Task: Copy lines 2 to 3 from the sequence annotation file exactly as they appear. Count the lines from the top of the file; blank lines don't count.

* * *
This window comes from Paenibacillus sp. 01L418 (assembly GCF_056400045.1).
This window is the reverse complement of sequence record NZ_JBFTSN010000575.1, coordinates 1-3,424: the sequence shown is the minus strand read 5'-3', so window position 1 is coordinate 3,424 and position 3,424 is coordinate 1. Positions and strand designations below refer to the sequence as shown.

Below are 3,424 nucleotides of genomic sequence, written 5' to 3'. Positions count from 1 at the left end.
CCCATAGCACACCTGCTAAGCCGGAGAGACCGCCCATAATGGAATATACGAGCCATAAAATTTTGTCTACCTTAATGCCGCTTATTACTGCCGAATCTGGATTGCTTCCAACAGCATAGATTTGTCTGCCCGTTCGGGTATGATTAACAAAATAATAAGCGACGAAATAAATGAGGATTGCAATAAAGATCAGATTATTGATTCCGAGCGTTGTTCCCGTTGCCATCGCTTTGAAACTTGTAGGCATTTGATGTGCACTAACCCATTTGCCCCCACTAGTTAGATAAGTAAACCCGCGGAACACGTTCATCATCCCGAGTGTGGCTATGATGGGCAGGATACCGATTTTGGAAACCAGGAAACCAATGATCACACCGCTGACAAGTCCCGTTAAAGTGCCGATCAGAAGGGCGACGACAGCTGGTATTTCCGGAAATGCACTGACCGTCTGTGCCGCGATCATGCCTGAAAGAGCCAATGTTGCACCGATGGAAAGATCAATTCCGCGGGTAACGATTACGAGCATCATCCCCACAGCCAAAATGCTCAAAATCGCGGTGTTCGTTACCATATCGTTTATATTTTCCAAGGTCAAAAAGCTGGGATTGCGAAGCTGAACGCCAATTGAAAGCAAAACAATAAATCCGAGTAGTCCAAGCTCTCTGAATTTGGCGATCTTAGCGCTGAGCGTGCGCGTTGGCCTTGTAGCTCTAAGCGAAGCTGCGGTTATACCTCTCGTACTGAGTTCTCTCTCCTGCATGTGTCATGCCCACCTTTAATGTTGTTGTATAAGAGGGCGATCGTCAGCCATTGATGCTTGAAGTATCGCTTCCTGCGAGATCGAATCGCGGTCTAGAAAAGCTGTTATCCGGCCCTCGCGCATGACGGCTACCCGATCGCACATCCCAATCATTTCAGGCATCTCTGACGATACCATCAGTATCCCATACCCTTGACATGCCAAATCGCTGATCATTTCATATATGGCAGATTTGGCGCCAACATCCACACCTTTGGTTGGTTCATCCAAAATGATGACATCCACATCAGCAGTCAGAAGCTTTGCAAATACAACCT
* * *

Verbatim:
This window is the reverse complement of sequence record NZ_JBFTSN010000575.1, coordinates 1-3,424: the sequence shown is the minus strand read 5'-3', so window position 1 is coordinate 3,424 and position 3,424 is coordinate 1. Positions and strand designations below refer to the sequence as shown.

Below are 3,424 nucleotides of genomic sequence, written 5' to 3'. Positions count from 1 at the left end.